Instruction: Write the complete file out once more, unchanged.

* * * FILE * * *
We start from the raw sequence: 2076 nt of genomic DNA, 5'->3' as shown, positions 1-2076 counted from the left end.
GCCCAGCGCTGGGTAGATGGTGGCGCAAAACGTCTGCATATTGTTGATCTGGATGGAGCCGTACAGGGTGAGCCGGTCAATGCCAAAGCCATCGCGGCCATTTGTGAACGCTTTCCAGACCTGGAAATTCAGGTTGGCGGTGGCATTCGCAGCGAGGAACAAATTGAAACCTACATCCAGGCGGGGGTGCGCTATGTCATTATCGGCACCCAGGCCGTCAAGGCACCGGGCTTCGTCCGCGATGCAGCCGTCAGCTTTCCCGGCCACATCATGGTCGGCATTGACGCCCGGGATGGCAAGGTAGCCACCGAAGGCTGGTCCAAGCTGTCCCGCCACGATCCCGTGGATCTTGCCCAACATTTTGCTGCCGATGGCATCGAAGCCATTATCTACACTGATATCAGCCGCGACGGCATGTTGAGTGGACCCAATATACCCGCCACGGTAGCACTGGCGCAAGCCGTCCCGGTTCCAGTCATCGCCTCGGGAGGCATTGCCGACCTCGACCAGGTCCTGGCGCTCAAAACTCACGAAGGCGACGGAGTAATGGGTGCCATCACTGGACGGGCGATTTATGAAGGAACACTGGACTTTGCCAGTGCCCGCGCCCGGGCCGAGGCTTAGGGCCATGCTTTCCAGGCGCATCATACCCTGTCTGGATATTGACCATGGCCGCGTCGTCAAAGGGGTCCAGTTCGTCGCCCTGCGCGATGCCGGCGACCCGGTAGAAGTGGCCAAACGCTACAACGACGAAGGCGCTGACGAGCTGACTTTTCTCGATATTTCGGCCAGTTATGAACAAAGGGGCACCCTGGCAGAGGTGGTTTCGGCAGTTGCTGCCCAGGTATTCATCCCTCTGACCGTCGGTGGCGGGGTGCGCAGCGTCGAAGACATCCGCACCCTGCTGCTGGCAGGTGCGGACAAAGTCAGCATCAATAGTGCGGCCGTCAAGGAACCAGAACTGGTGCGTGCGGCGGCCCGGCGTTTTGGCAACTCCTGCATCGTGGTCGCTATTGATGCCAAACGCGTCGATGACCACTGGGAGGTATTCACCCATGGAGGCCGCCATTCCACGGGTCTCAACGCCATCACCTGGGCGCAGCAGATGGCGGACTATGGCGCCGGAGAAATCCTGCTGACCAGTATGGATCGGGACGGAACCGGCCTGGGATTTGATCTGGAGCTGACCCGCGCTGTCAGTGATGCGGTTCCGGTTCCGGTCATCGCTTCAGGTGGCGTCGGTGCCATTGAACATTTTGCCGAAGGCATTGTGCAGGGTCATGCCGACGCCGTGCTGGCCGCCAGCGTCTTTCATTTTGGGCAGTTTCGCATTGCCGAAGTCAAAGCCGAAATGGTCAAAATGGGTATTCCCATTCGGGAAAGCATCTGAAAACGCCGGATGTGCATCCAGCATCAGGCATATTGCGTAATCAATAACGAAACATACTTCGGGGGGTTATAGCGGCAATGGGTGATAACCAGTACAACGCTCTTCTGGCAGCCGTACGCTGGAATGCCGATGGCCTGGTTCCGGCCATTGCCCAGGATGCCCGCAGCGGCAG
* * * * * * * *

We start from the raw sequence: 2076 nt of genomic DNA, 5'->3' as shown, positions 1-2076 counted from the left end.
GCCCAGCGCTGGGTAGATGGTGGCGCAAAACGTCTGCATATTGTTGATCTGGATGGAGCCGTACAGGGTGAGCCGGTCAATGCCAAAGCCATCGCGGCCATTTGTGAACGCTTTCCAGACCTGGAAATTCAGGTTGGCGGTGGCATTCGCAGCGAGGAACAAATTGAAACCTACATCCAGGCGGGGGTGCGCTATGTCATTATCGGCACCCAGGCCGTCAAGGCACCGGGCTTCGTCCGCGATGCAGCCGTCAGCTTTCCCGGCCACATCATGGTCGGCATTGACGCCCGGGATGGCAAGGTAGCCACCGAAGGCTGGTCCAAGCTGTCCCGCCACGATCCCGTGGATCTTGCCCAACATTTTGCTGCCGATGGCATCGAAGCCATTATCTACACTGATATCAGCCGCGACGGCATGTTGAGTGGACCCAATATACCCGCCACGGTAGCACTGGCGCAAGCCGTCCCGGTTCCAGTCATCGCCTCGGGAGGCATTGCCGACCTCGACCAGGTCCTGGCGCTCAAAACTCACGAAGGCGACGGAGTAATGGGTGCCATCACTGGACGGGCGATTTATGAAGGAACACTGGACTTTGCCAGTGCCCGCGCCCGGGCCGAGGCTTAGGGCCATGCTTTCCAGGCGCATCATACCCTGTCTGGATATTGACCATGGCCGCGTCGTCAAAGGGGTCCAGTTCGTCGCCCTGCGCGATGCCGGCGACCCGGTAGAAGTGGCCAAACGCTACAACGACGAAGGCGCTGACGAGCTGACTTTTCTCGATATTTCGGCCAGTTATGAACAAAGGGGCACCCTGGCAGAGGTGGTTTCGGCAGTTGCTGCCCAGGTATTCATCCCTCTGACCGTCGGTGGCGGGGTGCGCAGCGTCGAAGACATCCGCACCCTGCTGCTGGCAGGTGCGGACAAAGTCAGCATCAATAGTGCGGCCGTCAAGGAACCAGAACTGGTGCGTGCGGCGGCCCGGCGTTTTGGCAACTCCTGCATCGTGGTCGCTATTGATGCCAAACGCGTCGATGACCACTGGGAGGTATTCACCCATGGAGGCCGCCATTCCACGGGTCTCAACGCCATCACCTGGGCGCAGCAGATGGCGGACTATGGCGCCGGAGAAATCCTGCTGACCAGTATGGATCGGGACGGAACCGGCCTGGGATTTGATCTGGAGCTGACCCGCGCTGTCAGTGATGCGGTTCCGGTTCCGGTCATCGCTTCAGGTGGCGTCGGTGCCATTGAACATTTTGCCGAAGGCATTGTGCAGGGTCATGCCGACGCCGTGCTGGCCGCCAGCGTCTTTCATTTTGGGCAGTTTCGCATTGCCGAAGTCAAAGCCGAAATGGTCAAAATGGGTATTCCCATTCGGGAAAGCATCTGAAAACGCCGGATGTGCATCCAGCATCAGGCATATTGCGTAATCAATAACGAAACATACTTCGGGGGGTTATAGCGGCAATGGGTGATAACCAGTACAACGCTCTTCTGGCAGCCGTACGCTGGAATGCCGATGGCCTGGTTCCGGCCATTGCCCAGGATGCCCGCAGCGGCAG